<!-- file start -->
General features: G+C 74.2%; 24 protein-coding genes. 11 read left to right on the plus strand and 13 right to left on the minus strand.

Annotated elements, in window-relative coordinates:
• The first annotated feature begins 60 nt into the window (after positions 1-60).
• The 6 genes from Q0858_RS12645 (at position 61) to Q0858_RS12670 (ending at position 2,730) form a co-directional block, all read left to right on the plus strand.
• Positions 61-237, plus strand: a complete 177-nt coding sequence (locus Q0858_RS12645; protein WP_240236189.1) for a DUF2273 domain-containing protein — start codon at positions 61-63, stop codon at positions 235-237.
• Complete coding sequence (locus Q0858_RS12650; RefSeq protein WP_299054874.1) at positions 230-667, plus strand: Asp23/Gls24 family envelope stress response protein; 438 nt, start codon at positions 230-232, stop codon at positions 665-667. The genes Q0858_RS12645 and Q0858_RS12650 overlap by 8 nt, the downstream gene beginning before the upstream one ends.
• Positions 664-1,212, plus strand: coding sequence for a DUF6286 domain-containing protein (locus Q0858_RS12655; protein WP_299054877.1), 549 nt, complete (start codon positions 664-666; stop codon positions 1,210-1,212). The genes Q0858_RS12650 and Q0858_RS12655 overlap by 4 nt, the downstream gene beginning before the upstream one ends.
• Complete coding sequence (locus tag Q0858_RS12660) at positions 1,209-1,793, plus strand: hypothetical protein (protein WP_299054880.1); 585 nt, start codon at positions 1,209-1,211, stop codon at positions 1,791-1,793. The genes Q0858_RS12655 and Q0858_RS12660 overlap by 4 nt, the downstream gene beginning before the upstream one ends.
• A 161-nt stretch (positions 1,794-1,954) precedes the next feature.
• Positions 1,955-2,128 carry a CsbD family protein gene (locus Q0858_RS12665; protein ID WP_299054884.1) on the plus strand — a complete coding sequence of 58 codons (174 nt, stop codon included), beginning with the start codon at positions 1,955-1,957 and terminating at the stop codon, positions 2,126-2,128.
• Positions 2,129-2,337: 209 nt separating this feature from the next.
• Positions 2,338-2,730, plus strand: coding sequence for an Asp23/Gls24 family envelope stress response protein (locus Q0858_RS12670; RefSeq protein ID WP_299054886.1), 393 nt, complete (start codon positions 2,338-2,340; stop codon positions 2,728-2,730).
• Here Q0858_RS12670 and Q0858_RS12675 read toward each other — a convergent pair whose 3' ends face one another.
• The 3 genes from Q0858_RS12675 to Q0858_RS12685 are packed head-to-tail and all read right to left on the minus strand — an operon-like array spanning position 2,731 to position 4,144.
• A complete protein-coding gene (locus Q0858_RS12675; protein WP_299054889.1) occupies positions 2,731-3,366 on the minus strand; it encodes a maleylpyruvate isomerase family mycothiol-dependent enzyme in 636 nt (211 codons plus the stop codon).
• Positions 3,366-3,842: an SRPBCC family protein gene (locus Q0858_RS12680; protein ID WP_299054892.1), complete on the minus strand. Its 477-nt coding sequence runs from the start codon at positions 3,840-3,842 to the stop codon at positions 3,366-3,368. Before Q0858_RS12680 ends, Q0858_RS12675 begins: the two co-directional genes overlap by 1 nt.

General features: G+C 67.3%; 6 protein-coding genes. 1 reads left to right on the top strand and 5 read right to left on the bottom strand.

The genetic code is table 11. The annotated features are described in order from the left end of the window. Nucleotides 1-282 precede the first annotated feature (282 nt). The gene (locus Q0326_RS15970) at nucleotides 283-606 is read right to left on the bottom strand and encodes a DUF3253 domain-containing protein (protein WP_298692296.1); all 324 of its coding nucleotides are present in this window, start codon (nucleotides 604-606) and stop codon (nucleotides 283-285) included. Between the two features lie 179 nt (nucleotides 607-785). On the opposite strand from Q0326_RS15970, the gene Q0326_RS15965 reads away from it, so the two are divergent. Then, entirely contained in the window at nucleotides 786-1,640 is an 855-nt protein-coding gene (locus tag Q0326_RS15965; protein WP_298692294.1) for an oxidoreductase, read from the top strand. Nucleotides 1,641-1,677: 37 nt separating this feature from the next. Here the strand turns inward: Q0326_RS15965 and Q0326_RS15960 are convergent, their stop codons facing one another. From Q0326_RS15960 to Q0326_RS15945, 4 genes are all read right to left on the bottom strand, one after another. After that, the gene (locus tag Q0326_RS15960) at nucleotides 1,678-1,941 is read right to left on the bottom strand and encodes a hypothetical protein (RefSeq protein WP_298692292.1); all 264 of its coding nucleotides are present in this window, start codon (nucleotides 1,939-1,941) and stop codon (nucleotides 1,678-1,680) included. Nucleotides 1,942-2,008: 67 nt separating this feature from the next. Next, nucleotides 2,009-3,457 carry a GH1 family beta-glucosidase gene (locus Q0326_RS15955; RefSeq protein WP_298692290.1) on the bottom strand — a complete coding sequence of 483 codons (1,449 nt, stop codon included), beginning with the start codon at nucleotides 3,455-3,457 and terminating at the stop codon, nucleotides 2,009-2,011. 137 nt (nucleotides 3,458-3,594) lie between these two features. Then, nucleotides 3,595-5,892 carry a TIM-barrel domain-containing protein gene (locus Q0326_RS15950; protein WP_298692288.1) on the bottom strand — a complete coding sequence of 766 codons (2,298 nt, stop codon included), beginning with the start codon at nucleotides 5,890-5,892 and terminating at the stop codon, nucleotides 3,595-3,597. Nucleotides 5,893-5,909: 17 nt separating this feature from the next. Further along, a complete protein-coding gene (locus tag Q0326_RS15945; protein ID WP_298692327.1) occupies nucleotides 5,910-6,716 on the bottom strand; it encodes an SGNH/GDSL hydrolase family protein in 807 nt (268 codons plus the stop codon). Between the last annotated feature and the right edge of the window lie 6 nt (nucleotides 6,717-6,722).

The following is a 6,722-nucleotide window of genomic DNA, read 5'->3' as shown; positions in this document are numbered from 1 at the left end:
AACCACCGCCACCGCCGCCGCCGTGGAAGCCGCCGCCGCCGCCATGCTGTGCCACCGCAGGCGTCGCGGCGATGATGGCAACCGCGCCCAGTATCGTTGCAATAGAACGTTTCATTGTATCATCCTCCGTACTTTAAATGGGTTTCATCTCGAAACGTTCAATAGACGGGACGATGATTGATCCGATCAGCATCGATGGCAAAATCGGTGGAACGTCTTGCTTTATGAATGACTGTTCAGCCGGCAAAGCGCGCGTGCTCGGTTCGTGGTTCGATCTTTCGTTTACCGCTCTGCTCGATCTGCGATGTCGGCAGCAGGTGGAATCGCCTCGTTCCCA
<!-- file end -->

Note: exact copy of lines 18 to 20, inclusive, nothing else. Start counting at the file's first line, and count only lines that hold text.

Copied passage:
The genetic code is table 11. The annotated features are described in order from the left end of the window. Nucleotides 1-282 precede the first annotated feature (282 nt). The gene (locus Q0326_RS15970) at nucleotides 283-606 is read right to left on the bottom strand and encodes a DUF3253 domain-containing protein (protein WP_298692296.1); all 324 of its coding nucleotides are present in this window, start codon (nucleotides 604-606) and stop codon (nucleotides 283-285) included. Between the two features lie 179 nt (nucleotides 607-785). On the opposite strand from Q0326_RS15970, the gene Q0326_RS15965 reads away from it, so the two are divergent. Then, entirely contained in the window at nucleotides 786-1,640 is an 855-nt protein-coding gene (locus tag Q0326_RS15965; protein WP_298692294.1) for an oxidoreductase, read from the top strand. Nucleotides 1,641-1,677: 37 nt separating this feature from the next. Here the strand turns inward: Q0326_RS15965 and Q0326_RS15960 are convergent, their stop codons facing one another. From Q0326_RS15960 to Q0326_RS15945, 4 genes are all read right to left on the bottom strand, one after another. After that, the gene (locus tag Q0326_RS15960) at nucleotides 1,678-1,941 is read right to left on the bottom strand and encodes a hypothetical protein (RefSeq protein WP_298692292.1); all 264 of its coding nucleotides are present in this window, start codon (nucleotides 1,939-1,941) and stop codon (nucleotides 1,678-1,680) included. Nucleotides 1,942-2,008: 67 nt separating this feature from the next. Next, nucleotides 2,009-3,457 carry a GH1 family beta-glucosidase gene (locus Q0326_RS15955; RefSeq protein WP_298692290.1) on the bottom strand — a complete coding sequence of 483 codons (1,449 nt, stop codon included), beginning with the start codon at nucleotides 3,455-3,457 and terminating at the stop codon, nucleotides 2,009-2,011. 137 nt (nucleotides 3,458-3,594) lie between these two features. Then, nucleotides 3,595-5,892 carry a TIM-barrel domain-containing protein gene (locus Q0326_RS15950; protein WP_298692288.1) on the bottom strand — a complete coding sequence of 766 codons (2,298 nt, stop codon included), beginning with the start codon at nucleotides 5,890-5,892 and terminating at the stop codon, nucleotides 3,595-3,597. Nucleotides 5,893-5,909: 17 nt separating this feature from the next. Further along, a complete protein-coding gene (locus tag Q0326_RS15945; protein ID WP_298692327.1) occupies nucleotides 5,910-6,716 on the bottom strand; it encodes an SGNH/GDSL hydrolase family protein in 807 nt (268 codons plus the stop codon). Between the last annotated feature and the right edge of the window lie 6 nt (nucleotides 6,717-6,722).

The following is a 6,722-nucleotide window of genomic DNA, read 5'->3' as shown; positions in this document are numbered from 1 at the left end:
AACCACCGCCACCGCCGCCGCCGTGGAAGCCGCCGCCGCCGCCATGCTGTGCCACCGCAGGCGTCGCGGCGATGATGGCAACCGCGCCCAGTATCGTTGCAATAGAACGTTTCATTGTATCATCCTCCGTACTTTAAATGGGTTTCATCTCGAAACGTTCAATAGACGGGACGATGATTGATCCGATCAGCATCGATGGCAAAATCGGTGGAACGTCTTGCTTTATGAATGACTGTTCAGCCGGCAAAGCGCGCGTGCTCGGTTCGTGGTTCGATCTTTCGTTTACCGCTCTGCTCGATCTGCGATGTCGGCAGCAGGTGGAATCGCCTCGTTCCCA